January 2016 was the warmest since mankind started recording, US agency says
| February 20th 2016
WASHINGTON: The past month is the warmest since record keeping began in 1880, which continues a nine-month streak of record high monthly temperatures, according to the latest report released by the U.S. National Oceanic and Atmospheric Administration (NOAA).
The average temperature across global land and ocean surfaces in January was 1.04 degrees Celsius above the 20th century average, the NOAA said in its monthly report published this week.
This figure was the highest for January in the past 136 years, surpassing the previous record of 2007 by 0.16 degree Celsius.
NOAA researchers attributed the heat partly to a strong El Nino that evolved in 2015 and released warmth from the Pacific Ocean.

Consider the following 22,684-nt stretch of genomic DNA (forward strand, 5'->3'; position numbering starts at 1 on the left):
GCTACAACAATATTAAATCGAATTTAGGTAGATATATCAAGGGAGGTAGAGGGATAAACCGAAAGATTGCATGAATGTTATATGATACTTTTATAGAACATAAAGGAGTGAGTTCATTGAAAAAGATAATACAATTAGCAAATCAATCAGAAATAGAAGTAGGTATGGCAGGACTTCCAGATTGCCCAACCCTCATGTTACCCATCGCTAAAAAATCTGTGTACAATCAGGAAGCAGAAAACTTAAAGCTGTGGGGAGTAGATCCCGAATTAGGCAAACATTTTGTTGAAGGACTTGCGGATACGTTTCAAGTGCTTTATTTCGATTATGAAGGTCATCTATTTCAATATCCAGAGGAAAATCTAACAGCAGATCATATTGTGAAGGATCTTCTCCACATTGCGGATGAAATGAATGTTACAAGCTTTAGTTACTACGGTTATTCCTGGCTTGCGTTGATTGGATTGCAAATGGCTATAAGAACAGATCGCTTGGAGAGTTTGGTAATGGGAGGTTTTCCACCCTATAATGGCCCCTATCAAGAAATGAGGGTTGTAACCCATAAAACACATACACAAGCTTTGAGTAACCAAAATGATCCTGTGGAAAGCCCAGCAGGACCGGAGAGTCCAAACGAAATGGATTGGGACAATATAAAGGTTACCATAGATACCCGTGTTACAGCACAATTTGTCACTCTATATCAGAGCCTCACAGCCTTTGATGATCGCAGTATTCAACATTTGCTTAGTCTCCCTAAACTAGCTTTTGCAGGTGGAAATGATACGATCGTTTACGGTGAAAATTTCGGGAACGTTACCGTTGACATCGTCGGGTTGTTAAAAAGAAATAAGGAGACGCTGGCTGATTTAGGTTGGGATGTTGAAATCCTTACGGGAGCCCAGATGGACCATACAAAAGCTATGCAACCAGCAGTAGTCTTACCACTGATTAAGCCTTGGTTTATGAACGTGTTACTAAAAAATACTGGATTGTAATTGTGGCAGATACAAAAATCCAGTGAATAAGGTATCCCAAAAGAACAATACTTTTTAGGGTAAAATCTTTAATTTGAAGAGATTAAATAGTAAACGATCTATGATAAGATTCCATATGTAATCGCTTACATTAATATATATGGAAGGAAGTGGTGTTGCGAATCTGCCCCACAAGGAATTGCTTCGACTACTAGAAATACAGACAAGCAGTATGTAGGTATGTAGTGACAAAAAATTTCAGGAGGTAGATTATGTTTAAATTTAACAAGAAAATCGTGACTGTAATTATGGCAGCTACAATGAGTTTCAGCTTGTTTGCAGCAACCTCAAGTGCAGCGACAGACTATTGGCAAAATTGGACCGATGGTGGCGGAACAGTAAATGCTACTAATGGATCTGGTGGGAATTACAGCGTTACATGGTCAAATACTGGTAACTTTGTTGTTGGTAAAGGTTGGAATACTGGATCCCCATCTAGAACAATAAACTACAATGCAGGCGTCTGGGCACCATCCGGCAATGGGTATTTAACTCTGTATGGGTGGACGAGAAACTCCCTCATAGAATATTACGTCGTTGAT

Separately, the global land surface temperature was 1.56 degrees Celsius above average, the second highest on record for January, behind only 2007.
Record warmth was observed across a swath of northern Siberia where temperatures rose at least five degrees Celsius above the 1981-2010 monthly average, as well as across parts of southeastern Asia, southwestern Asia and the Middle East, most of southern Africa, and areas of Central and South Americas.
For the oceans, the globally-averaged temperature was 0.86 degree Celsius above the 20th century average. This was the highest on record for January, surpassing the previous record of 2010 by 0.25 degree Celsius.
In addition, the average Arctic sea ice extent for January was 410,000 square miles (about 1,061,995 square kilometres), or 7.14 percent, below the 1981-2010 average.
"This was the smallest January extent since records began in 1979 and 35,000 square miles smaller than the previous record of 2011," the NOAA report said.
Antarctic sea ice area during January was 800,000 square miles (2,071,990 square kilometres) below the 1981-2010 average, making it the 17th smallest Antarctic sea ice extent in the 38-year period of record or the smallest since 2011.
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